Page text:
The road less traveled is Highway 6, starting in eastern California and traversing the mid-section of Nevada. Although its neighbor highway to the North, Highway 50, was deemed the “Loneliest Road in America,” the two-lane ribbon of seemingly endless asphalt that is Highway 6 really deserves that moniker. The condition of the road is great, but what is lacking is the complementary communications nervous system, so common along the Interstate system. The lack of wired or wireless network could mean life or death for the stranded motorist, as this author recently discovered.
Highway 6 cuts across the volcanic remnants of the famous Mono Lake and snakes its way to the mining town of Tonopah. Touching the northern edge of Sandia National Laboratory and relatively close to the fabled “Area 51”, it passes through numerous valleys and summits in the Great Basin where it finally merges with Highway 50 in the town of Ely, Nevada. Through this vast expanse of hundreds of miles, cellular service appears to be available only in the two towns.
Driving along in the family truckster, between Tonapah and Ely, I observed to my 11 and 13-year-old sons (knowing they would find this utterly fascinating), that someone should make a bid on this rural corridor in the upcoming FCC’s Auction 901 (Mobility Fund Phase 1 reverse auction). I suggested that the bidder could partner with the electric utility and use the many poles to install a fiber backbone connecting femtocells to provide wireless coverage along the highway.
A few minutes later we would find out how useful my proposed communications network would be along this rural road. A blowout (actually tread separating from the tire) stopped our forward progress, but the good news was that there was no oncoming traffic. The bad news was there were only two cars in the half hour it took to change the blown tire. Limping into Ely, Nevada on a spare and another tire that was slashed from our 180 degree spin into a road marker; we were looking for a connection to the Internet so we could find a big box retailer with cost-effective replacement tires.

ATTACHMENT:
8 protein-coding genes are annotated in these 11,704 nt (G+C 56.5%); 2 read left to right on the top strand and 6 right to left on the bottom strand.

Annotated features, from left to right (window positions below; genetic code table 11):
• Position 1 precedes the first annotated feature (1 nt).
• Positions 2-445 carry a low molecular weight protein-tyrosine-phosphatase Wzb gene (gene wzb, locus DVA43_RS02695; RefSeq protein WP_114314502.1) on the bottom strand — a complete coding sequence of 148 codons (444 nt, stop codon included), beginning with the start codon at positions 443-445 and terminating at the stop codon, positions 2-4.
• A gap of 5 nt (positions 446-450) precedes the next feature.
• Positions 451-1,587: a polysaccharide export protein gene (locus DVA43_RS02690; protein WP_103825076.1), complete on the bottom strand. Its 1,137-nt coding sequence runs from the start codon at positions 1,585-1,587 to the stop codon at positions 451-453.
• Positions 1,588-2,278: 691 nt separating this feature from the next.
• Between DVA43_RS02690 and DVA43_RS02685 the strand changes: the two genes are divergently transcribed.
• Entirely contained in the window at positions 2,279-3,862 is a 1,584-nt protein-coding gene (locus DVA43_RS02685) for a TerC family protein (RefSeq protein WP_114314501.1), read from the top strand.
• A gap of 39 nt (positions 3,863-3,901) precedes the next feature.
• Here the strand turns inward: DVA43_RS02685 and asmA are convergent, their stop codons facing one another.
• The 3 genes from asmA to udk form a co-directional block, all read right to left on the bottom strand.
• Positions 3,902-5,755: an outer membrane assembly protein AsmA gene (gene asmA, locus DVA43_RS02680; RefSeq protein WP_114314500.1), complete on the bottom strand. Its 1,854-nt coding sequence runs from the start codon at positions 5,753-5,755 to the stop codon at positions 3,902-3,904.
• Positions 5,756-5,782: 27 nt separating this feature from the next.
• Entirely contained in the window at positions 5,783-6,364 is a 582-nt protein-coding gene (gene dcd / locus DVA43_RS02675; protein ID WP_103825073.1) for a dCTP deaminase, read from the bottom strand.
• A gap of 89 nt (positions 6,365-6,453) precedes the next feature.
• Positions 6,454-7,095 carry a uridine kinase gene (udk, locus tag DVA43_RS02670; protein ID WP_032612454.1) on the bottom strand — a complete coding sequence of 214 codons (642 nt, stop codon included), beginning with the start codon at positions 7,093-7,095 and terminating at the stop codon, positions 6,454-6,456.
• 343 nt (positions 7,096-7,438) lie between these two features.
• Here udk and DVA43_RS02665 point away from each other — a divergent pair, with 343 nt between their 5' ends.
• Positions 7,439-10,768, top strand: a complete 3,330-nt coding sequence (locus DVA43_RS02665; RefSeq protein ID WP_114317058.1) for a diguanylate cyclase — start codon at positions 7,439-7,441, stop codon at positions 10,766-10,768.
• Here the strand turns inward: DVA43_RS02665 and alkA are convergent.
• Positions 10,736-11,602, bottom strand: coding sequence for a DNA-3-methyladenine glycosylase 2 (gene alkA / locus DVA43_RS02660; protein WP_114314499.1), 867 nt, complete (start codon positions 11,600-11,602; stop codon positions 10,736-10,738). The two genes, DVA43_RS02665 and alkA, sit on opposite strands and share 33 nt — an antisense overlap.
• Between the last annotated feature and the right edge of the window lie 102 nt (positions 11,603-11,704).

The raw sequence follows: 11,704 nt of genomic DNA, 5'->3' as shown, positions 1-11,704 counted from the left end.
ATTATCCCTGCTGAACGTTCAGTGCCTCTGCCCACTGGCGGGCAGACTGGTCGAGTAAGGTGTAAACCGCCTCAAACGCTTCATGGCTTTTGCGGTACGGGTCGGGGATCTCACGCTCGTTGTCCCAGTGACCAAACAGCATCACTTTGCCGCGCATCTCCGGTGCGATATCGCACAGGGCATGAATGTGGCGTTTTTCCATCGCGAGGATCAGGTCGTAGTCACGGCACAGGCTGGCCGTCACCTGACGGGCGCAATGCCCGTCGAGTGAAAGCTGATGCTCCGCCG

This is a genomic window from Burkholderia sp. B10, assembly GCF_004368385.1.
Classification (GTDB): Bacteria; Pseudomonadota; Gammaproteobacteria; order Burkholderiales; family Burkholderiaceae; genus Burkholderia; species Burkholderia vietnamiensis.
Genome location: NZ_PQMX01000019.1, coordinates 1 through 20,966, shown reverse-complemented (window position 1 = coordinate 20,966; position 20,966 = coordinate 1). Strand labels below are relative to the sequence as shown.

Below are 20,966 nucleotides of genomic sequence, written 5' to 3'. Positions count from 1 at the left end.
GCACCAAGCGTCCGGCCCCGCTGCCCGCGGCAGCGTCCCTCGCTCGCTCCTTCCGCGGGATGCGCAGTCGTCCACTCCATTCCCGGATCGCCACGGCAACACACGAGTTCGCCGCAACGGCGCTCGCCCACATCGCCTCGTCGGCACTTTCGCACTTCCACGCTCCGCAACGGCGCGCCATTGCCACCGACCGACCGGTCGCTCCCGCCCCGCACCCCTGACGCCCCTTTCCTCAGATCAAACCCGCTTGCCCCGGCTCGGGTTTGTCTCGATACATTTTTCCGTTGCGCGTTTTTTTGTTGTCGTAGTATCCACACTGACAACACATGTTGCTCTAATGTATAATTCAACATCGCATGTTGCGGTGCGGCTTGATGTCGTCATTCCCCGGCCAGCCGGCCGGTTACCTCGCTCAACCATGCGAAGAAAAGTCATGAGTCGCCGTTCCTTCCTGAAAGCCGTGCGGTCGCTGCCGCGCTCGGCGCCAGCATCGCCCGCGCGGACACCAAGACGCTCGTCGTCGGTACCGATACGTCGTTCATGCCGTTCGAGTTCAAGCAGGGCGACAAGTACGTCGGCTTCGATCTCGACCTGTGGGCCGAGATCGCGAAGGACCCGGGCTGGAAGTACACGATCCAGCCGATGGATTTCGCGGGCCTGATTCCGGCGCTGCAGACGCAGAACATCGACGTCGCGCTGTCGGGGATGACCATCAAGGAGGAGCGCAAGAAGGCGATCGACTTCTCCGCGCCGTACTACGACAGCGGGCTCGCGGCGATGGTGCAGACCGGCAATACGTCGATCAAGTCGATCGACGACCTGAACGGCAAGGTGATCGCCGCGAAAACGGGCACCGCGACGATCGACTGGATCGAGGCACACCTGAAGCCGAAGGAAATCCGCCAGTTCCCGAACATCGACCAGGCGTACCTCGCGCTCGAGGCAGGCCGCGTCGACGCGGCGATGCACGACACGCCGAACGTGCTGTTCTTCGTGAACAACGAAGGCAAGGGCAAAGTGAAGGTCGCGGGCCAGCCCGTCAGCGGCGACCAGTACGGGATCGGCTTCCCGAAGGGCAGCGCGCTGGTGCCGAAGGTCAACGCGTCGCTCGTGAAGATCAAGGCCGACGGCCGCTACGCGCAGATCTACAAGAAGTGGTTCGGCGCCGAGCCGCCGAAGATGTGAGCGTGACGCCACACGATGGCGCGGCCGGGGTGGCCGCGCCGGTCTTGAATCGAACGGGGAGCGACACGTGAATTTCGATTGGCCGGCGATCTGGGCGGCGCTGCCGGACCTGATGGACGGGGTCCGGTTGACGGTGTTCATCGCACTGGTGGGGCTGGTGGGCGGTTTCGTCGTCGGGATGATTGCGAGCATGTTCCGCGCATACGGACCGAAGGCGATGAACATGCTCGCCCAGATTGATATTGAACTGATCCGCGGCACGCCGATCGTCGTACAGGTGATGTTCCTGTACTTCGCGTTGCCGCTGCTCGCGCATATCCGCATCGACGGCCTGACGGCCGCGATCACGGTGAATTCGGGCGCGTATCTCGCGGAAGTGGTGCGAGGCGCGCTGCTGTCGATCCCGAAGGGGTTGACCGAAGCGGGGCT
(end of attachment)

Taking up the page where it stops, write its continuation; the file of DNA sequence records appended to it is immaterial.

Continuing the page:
Unfortunately, besides the lack of a big box retailer, there also wasn’t Internet in this remote mining town. The cell phone wouldn’t even pick up a “G” network. After countless attempts to connect at the best hotel in town, the person at the front desk said the ISP had told them that the problems with the Internet connections were due to the fires in Utah. The implication was that there was either no redundant paths to the Internet or all paths had failed.
My proposed fiber backbone to serve wireless along Highway 6 could also potentially serve as another path to the Internet (assuming it could somehow be extended to a meet point with some more populous area) for landline connections as well. This could be an interesting opportunity for an electric cooperative, such as the Mt. Wheeler Power, or some other entity who has a vested interest in the community of Ely and surrounding environs.
Assuming upfront capital costs would come from the fund, the million dollar question is whether the ongoing operation of the network would be sustainable from the revenue derived from roaming fees, anchor tenants and residential Internet. It will be interesting to see if any entity jumps in with a bid in the FCC Auction 901 for this stretch of rural and lonely road.
[Postscript: The nearest big box retailer was over 200 miles away from Ely. The first tire shop in Eli didn’t have tires to fit our rig. Fortunately, the other tire shop in Eli had tires, which we gladly purchased and we were merrily along our way on Highway 6– still without mobile phone or data service, but thankful it was only our tires that were damaged.]